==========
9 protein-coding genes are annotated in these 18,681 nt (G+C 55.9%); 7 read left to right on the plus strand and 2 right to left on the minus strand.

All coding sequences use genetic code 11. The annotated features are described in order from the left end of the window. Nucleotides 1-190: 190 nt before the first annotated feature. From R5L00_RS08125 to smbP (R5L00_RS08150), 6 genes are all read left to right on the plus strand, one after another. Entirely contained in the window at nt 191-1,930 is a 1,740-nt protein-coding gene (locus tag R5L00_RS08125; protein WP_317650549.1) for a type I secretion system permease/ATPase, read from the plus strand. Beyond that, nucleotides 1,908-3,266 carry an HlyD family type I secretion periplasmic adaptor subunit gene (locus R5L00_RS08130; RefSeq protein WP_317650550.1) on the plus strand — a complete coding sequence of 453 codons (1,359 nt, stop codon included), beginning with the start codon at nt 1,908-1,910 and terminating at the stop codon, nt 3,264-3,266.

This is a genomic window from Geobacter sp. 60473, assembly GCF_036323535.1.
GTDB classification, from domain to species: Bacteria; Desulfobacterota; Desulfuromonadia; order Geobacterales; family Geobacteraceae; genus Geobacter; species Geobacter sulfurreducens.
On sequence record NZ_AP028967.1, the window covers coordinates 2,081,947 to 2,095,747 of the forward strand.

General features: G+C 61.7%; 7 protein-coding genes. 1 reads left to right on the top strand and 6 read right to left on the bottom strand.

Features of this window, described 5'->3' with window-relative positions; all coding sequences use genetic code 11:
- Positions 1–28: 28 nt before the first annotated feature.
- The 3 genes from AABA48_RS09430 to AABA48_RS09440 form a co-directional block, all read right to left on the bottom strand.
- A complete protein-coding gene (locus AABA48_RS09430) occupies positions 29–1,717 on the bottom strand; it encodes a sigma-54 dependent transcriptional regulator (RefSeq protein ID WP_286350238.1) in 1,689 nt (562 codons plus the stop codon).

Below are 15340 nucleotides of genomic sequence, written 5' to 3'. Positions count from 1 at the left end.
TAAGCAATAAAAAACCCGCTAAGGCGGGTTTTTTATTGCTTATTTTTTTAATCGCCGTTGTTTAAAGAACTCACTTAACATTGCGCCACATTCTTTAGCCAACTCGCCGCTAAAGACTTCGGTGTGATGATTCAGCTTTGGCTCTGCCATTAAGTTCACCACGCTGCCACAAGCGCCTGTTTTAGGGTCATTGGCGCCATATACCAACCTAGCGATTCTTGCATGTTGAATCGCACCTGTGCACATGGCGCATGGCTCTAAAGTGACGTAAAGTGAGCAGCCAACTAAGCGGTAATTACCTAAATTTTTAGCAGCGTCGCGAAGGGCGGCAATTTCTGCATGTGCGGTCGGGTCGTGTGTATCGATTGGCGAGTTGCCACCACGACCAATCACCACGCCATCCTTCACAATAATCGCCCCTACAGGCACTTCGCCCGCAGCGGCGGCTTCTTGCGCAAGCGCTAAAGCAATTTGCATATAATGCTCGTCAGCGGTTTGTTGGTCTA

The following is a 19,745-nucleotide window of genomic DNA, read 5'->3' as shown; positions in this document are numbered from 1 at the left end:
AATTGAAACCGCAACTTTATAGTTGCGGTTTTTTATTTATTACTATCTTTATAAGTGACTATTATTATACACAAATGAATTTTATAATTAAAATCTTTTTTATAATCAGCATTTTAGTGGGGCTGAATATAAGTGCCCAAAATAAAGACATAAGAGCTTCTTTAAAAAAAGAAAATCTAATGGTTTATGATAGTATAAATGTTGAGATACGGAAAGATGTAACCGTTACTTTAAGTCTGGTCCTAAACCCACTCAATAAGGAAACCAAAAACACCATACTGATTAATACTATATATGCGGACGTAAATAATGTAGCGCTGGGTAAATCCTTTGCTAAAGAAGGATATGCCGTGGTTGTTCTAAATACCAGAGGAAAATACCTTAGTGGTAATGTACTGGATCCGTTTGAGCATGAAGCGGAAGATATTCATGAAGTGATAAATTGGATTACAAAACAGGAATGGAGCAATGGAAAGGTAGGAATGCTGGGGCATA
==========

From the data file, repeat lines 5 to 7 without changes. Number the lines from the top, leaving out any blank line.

On sequence record NZ_AP028967.1, the window covers coordinates 2,081,947 to 2,095,747 of the forward strand.

General features: G+C 61.7%; 7 protein-coding genes. 1 reads left to right on the top strand and 6 read right to left on the bottom strand.

Features of this window, described 5'->3' with window-relative positions; all coding sequences use genetic code 11: